“It may take a couple of years to get production up to that level,” he said. “But we should be able to get two-thirds at home.”
Wernicke, Rick Burton and James Kress are charged with getting the new EOG plant north of Refugio up and running. Burton is out of EOG’s Fort Worth office and is in charge of operations at the facility. Kress is the construction engineer.
The three men attended the Refugio Lions Club meeting last Tuesday to give the members an update on the plant.
For the first time in 30 years, oil production has increased in this country.
“The new plays will be a shot in the arm for this country,” Wernicke said.
Currently the supply exceeds the ability to transport and process the oil and gas.
The decision to locate the sand plant in Refugio was largely a result of the ability to construct a rail hub, the large amount of land available on U.S. 77 and the proximity to the Eagle Ford Shale play.
“A requirement was that we get the train completely off the track,” Wernicke said.
Currently there are 7 1/2 miles of track on the facility. Several trains, each with 100 hopper cars, will run each week.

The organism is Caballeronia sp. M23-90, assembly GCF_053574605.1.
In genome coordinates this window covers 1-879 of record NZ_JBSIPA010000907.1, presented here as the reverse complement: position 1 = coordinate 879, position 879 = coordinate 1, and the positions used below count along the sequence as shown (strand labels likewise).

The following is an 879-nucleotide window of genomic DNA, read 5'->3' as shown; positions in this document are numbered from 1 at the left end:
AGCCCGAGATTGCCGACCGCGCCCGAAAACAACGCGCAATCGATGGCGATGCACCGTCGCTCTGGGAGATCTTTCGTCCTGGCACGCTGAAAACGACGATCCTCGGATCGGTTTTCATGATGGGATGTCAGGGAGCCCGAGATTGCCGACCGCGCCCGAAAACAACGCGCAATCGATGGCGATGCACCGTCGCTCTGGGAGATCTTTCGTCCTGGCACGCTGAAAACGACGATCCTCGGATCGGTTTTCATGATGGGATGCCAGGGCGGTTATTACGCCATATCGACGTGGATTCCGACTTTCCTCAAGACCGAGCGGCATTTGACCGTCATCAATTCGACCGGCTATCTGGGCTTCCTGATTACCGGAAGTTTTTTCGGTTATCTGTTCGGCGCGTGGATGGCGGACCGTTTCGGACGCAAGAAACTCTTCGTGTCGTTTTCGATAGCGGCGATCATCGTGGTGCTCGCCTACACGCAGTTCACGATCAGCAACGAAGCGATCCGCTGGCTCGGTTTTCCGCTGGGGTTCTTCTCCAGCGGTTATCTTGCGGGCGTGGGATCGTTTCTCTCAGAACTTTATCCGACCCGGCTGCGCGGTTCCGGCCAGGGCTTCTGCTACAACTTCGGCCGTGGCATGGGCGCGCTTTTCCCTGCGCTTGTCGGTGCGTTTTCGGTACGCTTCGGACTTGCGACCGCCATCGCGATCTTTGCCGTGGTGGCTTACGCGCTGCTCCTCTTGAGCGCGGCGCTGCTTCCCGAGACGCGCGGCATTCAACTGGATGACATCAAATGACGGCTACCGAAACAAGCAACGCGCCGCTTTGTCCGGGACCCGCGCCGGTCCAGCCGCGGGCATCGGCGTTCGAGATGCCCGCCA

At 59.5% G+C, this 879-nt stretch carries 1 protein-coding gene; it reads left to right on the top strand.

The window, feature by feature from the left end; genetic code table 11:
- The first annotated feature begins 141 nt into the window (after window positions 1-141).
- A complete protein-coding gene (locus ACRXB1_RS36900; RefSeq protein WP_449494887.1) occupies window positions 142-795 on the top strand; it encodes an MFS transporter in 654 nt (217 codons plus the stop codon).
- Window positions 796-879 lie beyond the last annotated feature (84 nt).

“It takes three to four days to arrive from Wisconsin,” he said. “We’re running at half-speed right now.”
Three grades of sand will be shipped from Wisconsin.
“All we’re doing here is handling it,” Wernicke said.
For 1 1/2 years, an average of 70-80 people will be on site every day. When the plant is up and going, somewhere between 30 and 50 will be working.
To build the rail yard, the dirt was dug creating a reservoir which is also intended to minimize upstream or downstream flooding.
Most of the sand that arrives will be used by EOG.
“It’s designed for our own use,” Wernicke said. “If we have a surplus of one grade or another and we don’t use it, we may sell some.”
The plant is equipped to handle 100 to 150 trucks per day and will operate 24 hours a day. Currently, 50 to 60 trucks are hauling from the plant. In a couple of weeks, the numbers will increase.
As the trains arrive, gates on the bottom of the car will be positioned over pits with conveyor belts that will move the sand onto bucket elevators that will take the sand to the top of any one of 10 silos. The 10 silos will hold sand from 200 train cars. Approximately 200,000 tons are stored in all 10 silos. The base of the silos is 65 by 150 feet and is four feet thick. Approximately 2,500 yards were poured for the foundation.
Three concrete plants ran around the clock during construction of the silos.
Five million pounds of sand are needed per well which is 100 trucks per well, Wernicke said.